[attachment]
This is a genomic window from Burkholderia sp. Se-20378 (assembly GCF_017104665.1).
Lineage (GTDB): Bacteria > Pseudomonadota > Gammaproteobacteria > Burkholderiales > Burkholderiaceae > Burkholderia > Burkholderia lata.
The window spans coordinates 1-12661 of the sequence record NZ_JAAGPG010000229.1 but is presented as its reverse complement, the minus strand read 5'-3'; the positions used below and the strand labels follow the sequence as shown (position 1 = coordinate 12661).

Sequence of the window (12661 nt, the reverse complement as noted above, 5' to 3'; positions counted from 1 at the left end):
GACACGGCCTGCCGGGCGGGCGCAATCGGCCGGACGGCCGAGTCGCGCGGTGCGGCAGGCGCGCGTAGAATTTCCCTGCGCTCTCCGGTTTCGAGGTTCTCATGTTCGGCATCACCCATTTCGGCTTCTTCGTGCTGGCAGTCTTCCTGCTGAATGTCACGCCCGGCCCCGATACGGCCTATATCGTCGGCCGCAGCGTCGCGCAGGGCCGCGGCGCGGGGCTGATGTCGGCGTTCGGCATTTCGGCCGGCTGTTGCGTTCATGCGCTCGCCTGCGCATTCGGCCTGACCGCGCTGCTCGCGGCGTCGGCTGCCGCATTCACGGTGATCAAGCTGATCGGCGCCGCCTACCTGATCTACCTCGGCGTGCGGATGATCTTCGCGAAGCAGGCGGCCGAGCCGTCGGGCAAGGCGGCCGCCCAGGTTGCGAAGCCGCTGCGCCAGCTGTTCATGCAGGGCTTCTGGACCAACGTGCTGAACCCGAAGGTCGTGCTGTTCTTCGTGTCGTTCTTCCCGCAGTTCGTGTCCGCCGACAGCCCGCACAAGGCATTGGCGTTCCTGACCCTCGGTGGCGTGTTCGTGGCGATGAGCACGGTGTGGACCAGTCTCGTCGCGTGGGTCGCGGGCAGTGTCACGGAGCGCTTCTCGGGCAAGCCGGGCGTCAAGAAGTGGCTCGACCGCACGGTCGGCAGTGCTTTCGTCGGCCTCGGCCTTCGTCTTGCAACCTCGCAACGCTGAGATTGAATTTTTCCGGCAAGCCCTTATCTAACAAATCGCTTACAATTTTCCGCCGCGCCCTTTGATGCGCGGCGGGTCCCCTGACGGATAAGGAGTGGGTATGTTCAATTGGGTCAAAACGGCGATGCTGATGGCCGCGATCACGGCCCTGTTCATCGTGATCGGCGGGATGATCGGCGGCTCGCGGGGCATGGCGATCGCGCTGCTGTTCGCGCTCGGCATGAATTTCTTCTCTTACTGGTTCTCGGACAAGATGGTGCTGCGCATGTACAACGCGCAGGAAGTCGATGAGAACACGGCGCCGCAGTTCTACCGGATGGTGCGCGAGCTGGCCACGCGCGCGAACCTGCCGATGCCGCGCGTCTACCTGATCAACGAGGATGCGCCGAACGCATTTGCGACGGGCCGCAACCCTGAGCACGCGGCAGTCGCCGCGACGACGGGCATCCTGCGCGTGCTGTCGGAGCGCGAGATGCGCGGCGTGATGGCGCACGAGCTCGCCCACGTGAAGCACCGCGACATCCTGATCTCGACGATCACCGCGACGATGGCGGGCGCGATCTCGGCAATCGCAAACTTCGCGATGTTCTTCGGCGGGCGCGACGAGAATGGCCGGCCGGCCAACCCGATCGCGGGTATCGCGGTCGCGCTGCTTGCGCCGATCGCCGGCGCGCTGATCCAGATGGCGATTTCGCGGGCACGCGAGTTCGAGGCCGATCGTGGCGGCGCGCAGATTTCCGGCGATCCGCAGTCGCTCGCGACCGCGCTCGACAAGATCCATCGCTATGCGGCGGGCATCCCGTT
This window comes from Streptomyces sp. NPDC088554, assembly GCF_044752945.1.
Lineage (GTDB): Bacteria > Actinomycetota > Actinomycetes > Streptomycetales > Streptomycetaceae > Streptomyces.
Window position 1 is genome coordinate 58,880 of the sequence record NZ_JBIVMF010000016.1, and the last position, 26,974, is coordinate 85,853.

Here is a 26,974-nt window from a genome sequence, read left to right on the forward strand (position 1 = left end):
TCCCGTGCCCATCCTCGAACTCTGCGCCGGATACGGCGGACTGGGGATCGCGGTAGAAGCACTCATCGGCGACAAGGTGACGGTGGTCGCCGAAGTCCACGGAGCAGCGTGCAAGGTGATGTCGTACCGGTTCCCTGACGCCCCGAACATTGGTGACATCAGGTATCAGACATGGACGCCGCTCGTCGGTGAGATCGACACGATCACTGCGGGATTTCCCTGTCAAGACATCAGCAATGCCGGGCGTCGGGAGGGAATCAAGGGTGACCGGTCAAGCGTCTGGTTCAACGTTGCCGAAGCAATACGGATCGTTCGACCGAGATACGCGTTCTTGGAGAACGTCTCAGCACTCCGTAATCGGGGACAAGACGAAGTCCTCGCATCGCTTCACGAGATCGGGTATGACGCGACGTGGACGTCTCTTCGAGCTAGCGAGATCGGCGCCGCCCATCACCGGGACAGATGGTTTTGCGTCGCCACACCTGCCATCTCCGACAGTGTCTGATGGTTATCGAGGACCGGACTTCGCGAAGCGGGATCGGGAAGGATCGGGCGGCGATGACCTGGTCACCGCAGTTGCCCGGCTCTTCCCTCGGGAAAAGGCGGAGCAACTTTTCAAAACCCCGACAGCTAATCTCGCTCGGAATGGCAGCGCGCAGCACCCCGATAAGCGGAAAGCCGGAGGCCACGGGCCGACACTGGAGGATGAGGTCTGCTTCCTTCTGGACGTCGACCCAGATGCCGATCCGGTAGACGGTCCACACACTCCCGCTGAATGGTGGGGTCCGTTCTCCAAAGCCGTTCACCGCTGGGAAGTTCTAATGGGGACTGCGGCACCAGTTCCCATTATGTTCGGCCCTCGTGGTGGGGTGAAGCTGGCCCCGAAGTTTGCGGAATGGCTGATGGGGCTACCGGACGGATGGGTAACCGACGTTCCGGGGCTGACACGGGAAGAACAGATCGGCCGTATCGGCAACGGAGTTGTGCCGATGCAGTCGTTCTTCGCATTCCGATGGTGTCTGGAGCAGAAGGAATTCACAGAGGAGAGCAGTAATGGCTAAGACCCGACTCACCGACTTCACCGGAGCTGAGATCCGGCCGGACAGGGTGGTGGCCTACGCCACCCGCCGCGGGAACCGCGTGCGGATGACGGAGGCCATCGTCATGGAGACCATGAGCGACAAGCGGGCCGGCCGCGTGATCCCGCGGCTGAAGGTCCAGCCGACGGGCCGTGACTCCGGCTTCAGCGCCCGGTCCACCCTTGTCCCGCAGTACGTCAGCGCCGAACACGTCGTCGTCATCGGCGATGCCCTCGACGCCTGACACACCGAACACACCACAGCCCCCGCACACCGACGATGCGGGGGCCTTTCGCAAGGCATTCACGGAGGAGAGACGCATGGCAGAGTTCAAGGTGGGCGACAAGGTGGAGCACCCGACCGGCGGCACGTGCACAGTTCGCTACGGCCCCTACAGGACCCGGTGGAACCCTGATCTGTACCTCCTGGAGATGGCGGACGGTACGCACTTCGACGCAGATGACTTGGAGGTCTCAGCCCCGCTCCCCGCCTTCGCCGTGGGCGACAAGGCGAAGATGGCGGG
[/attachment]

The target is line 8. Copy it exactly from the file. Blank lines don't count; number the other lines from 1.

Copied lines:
Window position 1 is genome coordinate 58,880 of the sequence record NZ_JBIVMF010000016.1, and the last position, 26,974, is coordinate 85,853.